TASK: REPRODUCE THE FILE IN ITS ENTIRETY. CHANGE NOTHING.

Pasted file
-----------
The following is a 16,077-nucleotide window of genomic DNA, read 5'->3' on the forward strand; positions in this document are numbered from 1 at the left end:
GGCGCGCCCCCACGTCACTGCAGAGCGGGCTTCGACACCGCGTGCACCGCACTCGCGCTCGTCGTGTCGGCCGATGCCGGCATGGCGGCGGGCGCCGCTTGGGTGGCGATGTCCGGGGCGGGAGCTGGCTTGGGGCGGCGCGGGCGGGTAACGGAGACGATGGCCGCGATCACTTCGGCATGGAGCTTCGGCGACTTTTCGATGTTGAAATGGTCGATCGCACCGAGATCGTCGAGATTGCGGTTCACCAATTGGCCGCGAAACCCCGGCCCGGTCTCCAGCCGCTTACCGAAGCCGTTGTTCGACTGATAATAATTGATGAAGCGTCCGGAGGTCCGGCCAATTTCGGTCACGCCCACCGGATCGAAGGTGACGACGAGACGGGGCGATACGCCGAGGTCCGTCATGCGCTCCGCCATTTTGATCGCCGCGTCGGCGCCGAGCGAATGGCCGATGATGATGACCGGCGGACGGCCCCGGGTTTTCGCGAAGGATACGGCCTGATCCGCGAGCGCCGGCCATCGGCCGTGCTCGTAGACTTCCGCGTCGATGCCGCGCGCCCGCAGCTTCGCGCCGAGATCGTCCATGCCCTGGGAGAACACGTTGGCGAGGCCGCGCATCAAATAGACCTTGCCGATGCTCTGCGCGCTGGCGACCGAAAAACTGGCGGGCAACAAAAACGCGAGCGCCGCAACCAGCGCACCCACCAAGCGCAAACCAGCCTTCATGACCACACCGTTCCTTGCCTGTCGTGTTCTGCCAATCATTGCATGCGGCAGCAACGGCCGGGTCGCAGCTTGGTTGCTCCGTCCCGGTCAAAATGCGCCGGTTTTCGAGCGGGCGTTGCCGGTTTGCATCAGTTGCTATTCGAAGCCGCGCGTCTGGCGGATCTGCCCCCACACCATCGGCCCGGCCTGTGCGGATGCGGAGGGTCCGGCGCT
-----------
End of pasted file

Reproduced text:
The following is a 16,077-nucleotide window of genomic DNA, read 5'->3' on the forward strand; positions in this document are numbered from 1 at the left end:
GGCGCGCCCCCACGTCACTGCAGAGCGGGCTTCGACACCGCGTGCACCGCACTCGCGCTCGTCGTGTCGGCCGATGCCGGCATGGCGGCGGGCGCCGCTTGGGTGGCGATGTCCGGGGCGGGAGCTGGCTTGGGGCGGCGCGGGCGGGTAACGGAGACGATGGCCGCGATCACTTCGGCATGGAGCTTCGGCGACTTTTCGATGTTGAAATGGTCGATCGCACCGAGATCGTCGAGATTGCGGTTCACCAATTGGCCGCGAAACCCCGGCCCGGTCTCCAGCCGCTTACCGAAGCCGTTGTTCGACTGATAATAATTGATGAAGCGTCCGGAGGTCCGGCCAATTTCGGTCACGCCCACCGGATCGAAGGTGACGACGAGACGGGGCGATACGCCGAGGTCCGTCATGCGCTCCGCCATTTTGATCGCCGCGTCGGCGCCGAGCGAATGGCCGATGATGATGACCGGCGGACGGCCCCGGGTTTTCGCGAAGGATACGGCCTGATCCGCGAGCGCCGGCCATCGGCCGTGCTCGTAGACTTCCGCGTCGATGCCGCGCGCCCGCAGCTTCGCGCCGAGATCGTCCATGCCCTGGGAGAACACGTTGGCGAGGCCGCGCATCAAATAGACCTTGCCGATGCTCTGCGCGCTGGCGACCGAAAAACTGGCGGGCAACAAAAACGCGAGCGCCGCAACCAGCGCACCCACCAAGCGCAAACCAGCCTTCATGACCACACCGTTCCTTGCCTGTCGTGTTCTGCCAATCATTGCATGCGGCAGCAACGGCCGGGTCGCAGCTTGGTTGCTCCGTCCCGGTCAAAATGCGCCGGTTTTCGAGCGGGCGTTGCCGGTTTGCATCAGTTGCTATTCGAAGCCGCGCGTCTGGCGGATCTGCCCCCACACCATCGGCCCGGCCTGTGCGGATGCGGAGGGTCCGGCGCT